<artificial>:(.text+0xb07b): undefined reference to `grsoT0'
<artificial>:(.text+0xb083): undefined reference to `grsoT1'
<artificial>:(.text+0xb095): undefined reference to `grsoT2'
<artificial>:(.text+0xb09d): undefined reference to `grsoT3'
<artificial>:(.text+0xb0af): undefined reference to `grsoT2'
<artificial>:(.text+0xb0b7): undefined reference to `grsoT3'
<artificial>:(.text+0xb0c9): undefined reference to `grsoT4'
<artificial>:(.text+0xb0d1): undefined reference to `grsoT5'
<artificial>:(.text+0xb0e3): undefined reference to `grsoT4'
<artificial>:(.text+0xb0eb): undefined reference to `grsoT5'
<artificial>:(.text+0xb0fd): undefined reference to `grsoT6'
<artificial>:(.text+0xb105): undefined reference to `grsoT7'
<artificial>:(.text+0xb113): undefined reference to `grsoT6'
<artificial>:(.text+0xb11b): undefined reference to `grsoT7'
<artificial>:(.text+0xb146): undefined reference to `grsoT0'
<artificial>:(.text+0xb14e): undefined reference to `grsoT1'
<artificial>:(.text+0xb160): undefined reference to `grsoT0'
<artificial>:(.text+0xb168): undefined reference to `grsoT1'
<artificial>:(.text+0xb17a): undefined reference to `grsoT2'
<artificial>:(.text+0xb182): undefined reference to `grsoT3'
<artificial>:(.text+0xb194): undefined reference to `grsoT2'
<artificial>:(.text+0xb19c): undefined reference to `grsoT3'
<artificial>:(.text+0xb1ae): undefined reference to `grsoT4'
<artificial>:(.text+0xb1b6): undefined reference to `grsoT5'
<artificial>:(.text+0xb1c8): undefined reference to `grsoT4'
<artificial>:(.text+0xb1d0): undefined reference to `grsoT5'
<artificial>:(.text+0xb1e2): undefined reference to `grsoT6'
<artificial>:(.text+0xb1ea): undefined reference to `grsoT7'
<artificial>:(.text+0xb1f8): undefined reference to `grsoT6'
<artificial>:(.text+0xb200): undefined reference to `grsoT7'
<artificial>:(.text+0xb22c): undefined reference to `grsoT0'
<artificial>:(.text+0xb234): undefined reference to `grsoT1'
<artificial>:(.text+0xb246): undefined reference to `grsoT0'
<artificial>:(.text+0xb24e): undefined reference to `grsoT1'
<artificial>:(.text+0xb260): undefined reference to `grsoT2'
<artificial>:(.text+0xb268): undefined reference to `grsoT3'
<artificial>:(.text+0xb27a): undefined reference to `grsoT2'
<artificial>:(.text+0xb282): undefined reference to `grsoT3'
<artificial>:(.text+0xb294): undefined reference to `grsoT4'
<artificial>:(.text+0xb29c): undefined reference to `grsoT5'
<artificial>:(.text+0xb2ae): undefined reference to `grsoT4'
<artificial>:(.text+0xb2b6): undefined reference to `grsoT5'
<artificial>:(.text+0xb2c8): undefined reference to `grsoT6'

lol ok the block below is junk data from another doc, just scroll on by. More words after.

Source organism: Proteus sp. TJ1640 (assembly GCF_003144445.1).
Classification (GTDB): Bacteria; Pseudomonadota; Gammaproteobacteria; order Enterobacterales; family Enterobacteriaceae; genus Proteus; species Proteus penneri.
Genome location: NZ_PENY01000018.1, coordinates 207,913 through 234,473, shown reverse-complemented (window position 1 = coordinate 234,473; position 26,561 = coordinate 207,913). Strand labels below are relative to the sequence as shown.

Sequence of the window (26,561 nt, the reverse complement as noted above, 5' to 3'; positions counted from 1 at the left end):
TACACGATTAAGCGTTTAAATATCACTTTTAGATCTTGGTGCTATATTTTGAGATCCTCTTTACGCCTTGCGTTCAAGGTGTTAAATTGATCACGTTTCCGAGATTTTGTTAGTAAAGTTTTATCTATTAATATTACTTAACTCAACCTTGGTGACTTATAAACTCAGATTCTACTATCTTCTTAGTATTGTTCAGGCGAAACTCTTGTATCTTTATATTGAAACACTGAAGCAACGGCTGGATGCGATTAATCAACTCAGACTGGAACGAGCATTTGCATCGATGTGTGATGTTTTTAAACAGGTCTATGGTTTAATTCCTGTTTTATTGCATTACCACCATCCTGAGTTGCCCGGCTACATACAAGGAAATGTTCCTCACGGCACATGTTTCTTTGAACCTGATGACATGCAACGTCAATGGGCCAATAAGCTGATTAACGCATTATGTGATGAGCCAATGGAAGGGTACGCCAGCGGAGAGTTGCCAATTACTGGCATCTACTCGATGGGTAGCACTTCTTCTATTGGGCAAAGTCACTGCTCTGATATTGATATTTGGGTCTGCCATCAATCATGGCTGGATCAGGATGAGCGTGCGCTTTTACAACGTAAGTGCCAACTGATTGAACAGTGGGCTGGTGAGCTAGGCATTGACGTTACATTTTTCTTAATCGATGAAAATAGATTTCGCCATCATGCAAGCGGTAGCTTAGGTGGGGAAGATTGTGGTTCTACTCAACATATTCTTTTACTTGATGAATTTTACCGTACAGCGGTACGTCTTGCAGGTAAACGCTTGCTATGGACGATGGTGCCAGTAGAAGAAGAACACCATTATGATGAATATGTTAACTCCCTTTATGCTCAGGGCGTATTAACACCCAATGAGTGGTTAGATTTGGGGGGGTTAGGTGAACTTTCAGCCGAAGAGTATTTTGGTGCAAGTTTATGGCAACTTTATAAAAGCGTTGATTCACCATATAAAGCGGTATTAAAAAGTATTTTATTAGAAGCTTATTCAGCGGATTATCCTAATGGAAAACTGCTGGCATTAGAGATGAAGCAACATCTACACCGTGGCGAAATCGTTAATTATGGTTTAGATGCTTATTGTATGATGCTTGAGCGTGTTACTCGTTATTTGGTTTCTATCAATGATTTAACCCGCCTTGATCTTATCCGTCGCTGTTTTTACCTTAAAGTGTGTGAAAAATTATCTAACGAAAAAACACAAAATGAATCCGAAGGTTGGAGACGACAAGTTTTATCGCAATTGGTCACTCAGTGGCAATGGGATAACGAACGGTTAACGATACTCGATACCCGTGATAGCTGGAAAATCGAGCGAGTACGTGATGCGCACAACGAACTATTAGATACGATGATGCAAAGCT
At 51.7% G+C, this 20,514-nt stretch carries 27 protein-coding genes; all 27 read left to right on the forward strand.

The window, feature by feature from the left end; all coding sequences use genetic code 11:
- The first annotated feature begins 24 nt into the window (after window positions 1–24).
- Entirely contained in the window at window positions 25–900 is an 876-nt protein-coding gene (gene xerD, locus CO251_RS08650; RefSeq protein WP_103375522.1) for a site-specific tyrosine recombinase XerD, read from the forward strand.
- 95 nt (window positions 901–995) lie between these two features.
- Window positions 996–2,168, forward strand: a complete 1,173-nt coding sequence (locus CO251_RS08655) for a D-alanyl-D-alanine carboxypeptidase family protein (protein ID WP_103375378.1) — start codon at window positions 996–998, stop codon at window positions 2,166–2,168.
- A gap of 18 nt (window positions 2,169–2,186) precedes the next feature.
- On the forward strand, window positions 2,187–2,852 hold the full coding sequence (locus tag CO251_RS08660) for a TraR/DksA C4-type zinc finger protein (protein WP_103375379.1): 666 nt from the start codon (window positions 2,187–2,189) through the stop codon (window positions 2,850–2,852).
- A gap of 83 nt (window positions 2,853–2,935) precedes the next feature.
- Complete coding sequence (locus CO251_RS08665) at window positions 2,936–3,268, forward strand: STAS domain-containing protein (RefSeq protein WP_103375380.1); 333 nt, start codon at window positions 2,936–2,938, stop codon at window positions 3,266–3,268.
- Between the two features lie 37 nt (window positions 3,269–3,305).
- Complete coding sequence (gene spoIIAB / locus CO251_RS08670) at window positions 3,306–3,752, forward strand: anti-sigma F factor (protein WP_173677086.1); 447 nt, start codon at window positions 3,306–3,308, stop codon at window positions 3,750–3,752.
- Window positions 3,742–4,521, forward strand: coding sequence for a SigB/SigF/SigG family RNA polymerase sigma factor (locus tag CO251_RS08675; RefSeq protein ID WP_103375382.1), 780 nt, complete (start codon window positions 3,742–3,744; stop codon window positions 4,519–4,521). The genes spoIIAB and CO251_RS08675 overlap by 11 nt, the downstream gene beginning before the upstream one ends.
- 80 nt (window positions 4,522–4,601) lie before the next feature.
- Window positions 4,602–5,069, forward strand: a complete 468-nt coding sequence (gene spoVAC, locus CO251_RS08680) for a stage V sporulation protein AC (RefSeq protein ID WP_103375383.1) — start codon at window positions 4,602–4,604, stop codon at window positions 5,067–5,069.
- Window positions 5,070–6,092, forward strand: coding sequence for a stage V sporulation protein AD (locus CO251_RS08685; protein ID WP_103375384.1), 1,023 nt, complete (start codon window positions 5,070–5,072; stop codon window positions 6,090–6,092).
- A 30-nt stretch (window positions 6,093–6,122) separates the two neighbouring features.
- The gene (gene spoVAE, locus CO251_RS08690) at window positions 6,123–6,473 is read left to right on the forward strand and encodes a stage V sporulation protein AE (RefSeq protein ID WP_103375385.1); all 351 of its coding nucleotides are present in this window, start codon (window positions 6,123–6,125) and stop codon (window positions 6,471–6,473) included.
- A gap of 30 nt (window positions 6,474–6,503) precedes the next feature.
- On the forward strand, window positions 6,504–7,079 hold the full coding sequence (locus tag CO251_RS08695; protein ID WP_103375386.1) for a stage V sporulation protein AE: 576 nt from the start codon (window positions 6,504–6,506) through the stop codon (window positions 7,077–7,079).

<artificial>:(.text+0xb2d0): undefined reference to `grsoT7'
<artificial>:(.text+0xb2de): undefined reference to `grsoT6'
<artificial>:(.text+0xb2e6): undefined reference to `grsoT7'
<artificial>:(.text+0xb311): undefined reference to `grsoT0'
<artificial>:(.text+0xb319): undefined reference to `grsoT1'
<artificial>:(.text+0xb32b): undefined reference to `grsoT0'
<artificial>:(.text+0xb333): undefined reference to `grsoT1'
<artificial>:(.text+0xb345): undefined reference to `grsoT2'
<artificial>:(.text+0xb34d): undefined reference to `grsoT3'
<artificial>:(.text+0xb35f): undefined reference to `grsoT2'
<artificial>:(.text+0xb367): undefined reference to `grsoT3'
<artificial>:(.text+0xb379): undefined reference to `grsoT4'
<artificial>:(.text+0xb381): undefined reference to `grsoT5'
<artificial>:(.text+0xb393): undefined reference to `grsoT4'
<artificial>:(.text+0xb39b): undefined reference to `grsoT5'
<artificial>:(.text+0xb3ad): undefined reference to `grsoT6'
<artificial>:(.text+0xb3b5): undefined reference to `grsoT7'
<artificial>:(.text+0xb3c3): undefined reference to `grsoT6'
<artificial>:(.text+0xb3cb): undefined reference to `grsoT7'
<artificial>:(.text+0xb3d9): undefined reference to `grsoT0'
<artificial>:(.text+0xb3e1): undefined reference to `grsoT1'
<artificial>:(.text+0xb3f3): undefined reference to `grsoT0'
<artificial>:(.text+0xb3fb): undefined reference to `grsoT1'
<artificial>:(.text+0xb40d): undefined reference to `grsoT2'
<artificial>:(.text+0xb415): undefined reference to `grsoT3'
<artificial>:(.text+0xb427): undefined reference to `grsoT2'
<artificial>:(.text+0xb42f): undefined reference to `grsoT3'
<artificial>:(.text+0xb441): undefined reference to `grsoT4'
<artificial>:(.text+0xb449): undefined reference to `grsoT5'
<artificial>:(.text+0xb45b): undefined reference to `grsoT4'
<artificial>:(.text+0xb463): undefined reference to `grsoT5'
<artificial>:(.text+0xb475): undefined reference to `grsoT6'
<artificial>:(.text+0xb47d): undefined reference to `grsoT7'
<artificial>:(.text+0xb48b): undefined reference to `grsoT6'
<artificial>:(.text+0xb493): undefined reference to `grsoT7'
collect2: error: ld returned 1 exit status